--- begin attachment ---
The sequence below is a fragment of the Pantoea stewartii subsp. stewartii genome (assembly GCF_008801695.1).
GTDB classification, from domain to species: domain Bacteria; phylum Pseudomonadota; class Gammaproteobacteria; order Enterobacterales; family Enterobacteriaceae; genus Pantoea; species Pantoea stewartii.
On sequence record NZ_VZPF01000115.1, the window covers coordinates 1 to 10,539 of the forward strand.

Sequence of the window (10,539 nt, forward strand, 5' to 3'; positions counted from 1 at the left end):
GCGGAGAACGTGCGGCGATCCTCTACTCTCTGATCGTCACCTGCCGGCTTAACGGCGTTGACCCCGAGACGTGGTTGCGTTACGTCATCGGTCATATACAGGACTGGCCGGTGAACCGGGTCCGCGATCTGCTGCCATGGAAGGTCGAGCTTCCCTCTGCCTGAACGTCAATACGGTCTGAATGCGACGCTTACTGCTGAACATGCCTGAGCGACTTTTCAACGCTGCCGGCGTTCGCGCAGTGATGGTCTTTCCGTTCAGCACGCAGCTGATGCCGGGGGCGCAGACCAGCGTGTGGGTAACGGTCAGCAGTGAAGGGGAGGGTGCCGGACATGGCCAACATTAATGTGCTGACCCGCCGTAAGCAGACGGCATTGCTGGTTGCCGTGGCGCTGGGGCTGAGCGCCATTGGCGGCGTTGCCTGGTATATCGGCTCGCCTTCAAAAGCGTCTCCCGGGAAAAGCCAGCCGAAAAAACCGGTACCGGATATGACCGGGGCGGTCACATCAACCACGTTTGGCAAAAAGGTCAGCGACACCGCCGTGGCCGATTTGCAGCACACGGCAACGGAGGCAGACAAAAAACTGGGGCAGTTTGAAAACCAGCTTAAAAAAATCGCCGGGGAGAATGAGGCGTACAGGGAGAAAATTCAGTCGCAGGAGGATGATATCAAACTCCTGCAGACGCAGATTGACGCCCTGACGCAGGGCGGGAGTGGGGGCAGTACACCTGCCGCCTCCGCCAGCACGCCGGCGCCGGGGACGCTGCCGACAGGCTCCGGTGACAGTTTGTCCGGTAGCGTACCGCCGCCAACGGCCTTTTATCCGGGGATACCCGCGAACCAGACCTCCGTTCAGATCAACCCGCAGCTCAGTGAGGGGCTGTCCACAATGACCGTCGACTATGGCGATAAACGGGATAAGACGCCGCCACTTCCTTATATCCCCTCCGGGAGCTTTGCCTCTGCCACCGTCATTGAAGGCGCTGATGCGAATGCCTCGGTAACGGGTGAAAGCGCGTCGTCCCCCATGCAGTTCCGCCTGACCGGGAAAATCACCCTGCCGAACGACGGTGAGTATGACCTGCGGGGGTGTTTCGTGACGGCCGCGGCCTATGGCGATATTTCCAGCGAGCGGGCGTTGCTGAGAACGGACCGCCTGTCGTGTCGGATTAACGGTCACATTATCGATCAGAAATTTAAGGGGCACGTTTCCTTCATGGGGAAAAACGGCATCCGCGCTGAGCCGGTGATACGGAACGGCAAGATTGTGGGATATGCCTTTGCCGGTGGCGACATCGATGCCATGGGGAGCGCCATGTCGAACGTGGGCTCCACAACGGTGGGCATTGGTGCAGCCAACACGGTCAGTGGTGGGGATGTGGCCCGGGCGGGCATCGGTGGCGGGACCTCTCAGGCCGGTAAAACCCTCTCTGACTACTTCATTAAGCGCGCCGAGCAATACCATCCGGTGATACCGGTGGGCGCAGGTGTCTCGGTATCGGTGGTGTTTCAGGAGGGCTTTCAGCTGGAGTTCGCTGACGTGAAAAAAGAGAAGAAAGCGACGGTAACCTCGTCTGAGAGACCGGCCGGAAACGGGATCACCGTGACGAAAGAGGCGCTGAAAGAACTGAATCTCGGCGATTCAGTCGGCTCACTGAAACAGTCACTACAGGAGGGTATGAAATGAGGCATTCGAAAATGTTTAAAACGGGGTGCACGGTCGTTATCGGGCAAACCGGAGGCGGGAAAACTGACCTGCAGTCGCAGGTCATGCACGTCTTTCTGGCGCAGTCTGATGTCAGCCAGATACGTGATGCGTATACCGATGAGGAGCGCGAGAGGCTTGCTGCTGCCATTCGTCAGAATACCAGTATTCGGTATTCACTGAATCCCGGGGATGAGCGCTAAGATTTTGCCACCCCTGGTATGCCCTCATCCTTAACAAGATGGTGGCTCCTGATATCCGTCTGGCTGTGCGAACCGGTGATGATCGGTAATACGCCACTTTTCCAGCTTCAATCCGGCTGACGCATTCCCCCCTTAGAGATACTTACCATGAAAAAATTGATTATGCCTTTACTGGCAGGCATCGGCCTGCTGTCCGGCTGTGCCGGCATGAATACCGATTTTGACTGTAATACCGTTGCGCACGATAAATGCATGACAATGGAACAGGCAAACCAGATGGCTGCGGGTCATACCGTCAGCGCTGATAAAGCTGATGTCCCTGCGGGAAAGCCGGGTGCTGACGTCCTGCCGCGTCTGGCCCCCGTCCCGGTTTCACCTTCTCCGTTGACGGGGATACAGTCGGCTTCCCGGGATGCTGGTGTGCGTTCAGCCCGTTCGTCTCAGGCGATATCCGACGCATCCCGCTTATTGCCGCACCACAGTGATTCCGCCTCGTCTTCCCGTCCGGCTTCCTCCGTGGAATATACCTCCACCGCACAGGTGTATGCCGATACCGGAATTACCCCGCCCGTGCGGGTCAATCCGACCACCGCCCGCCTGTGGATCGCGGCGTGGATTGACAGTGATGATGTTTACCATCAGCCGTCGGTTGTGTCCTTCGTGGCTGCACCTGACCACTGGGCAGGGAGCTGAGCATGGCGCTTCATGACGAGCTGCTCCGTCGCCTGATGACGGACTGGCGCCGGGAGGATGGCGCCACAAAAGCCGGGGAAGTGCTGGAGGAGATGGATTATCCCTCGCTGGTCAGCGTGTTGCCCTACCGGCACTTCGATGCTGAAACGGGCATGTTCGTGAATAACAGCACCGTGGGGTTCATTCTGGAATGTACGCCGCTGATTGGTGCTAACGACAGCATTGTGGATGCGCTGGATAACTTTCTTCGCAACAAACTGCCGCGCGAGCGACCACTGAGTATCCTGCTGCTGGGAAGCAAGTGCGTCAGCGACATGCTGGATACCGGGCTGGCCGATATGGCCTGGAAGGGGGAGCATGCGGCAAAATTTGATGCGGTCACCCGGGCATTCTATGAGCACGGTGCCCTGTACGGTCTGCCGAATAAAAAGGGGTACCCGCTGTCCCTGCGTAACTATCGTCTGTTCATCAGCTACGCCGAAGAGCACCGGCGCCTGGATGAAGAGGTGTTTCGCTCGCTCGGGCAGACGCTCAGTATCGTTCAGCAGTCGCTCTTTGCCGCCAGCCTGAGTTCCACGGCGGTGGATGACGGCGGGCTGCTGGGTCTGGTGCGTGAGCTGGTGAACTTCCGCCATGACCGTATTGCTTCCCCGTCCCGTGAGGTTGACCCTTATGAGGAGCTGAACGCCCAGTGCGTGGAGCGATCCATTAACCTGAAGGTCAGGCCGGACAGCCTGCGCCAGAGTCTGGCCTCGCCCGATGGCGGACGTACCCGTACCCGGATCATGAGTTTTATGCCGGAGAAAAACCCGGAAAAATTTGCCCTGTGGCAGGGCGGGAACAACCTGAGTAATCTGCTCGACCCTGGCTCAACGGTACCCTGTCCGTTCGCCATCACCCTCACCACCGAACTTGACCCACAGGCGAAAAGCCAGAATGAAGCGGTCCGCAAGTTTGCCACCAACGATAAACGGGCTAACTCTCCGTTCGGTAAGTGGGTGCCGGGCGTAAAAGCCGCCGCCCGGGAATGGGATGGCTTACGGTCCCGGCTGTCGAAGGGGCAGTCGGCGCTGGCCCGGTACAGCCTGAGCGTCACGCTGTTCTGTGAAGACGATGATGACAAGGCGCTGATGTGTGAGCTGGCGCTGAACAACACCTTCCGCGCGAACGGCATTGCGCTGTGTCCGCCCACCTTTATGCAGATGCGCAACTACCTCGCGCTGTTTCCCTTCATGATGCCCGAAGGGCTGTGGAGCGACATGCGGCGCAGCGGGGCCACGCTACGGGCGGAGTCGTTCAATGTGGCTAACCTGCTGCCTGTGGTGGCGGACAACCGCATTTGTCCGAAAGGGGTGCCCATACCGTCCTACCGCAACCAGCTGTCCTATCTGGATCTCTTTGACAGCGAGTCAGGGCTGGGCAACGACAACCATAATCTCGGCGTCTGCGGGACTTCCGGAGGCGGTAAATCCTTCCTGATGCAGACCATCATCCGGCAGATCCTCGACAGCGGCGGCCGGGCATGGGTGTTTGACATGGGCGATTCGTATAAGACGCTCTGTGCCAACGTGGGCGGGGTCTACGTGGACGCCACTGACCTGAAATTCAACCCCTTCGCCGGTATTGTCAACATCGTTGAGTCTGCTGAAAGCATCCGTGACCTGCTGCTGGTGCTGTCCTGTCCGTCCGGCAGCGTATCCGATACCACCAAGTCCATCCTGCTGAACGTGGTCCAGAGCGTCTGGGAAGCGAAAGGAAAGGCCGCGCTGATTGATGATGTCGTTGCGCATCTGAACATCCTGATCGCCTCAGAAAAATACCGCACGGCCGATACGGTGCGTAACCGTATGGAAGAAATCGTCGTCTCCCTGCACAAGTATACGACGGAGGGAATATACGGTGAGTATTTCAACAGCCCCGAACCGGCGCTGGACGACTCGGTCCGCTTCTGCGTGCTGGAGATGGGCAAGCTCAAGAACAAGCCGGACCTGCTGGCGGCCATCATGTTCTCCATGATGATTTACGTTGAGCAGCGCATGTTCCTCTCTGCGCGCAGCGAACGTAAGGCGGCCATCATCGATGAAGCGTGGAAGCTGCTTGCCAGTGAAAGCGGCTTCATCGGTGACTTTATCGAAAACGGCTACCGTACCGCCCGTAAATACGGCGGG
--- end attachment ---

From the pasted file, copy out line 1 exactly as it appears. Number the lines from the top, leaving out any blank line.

The sequence below is a fragment of the Pantoea stewartii subsp. stewartii genome (assembly GCF_008801695.1).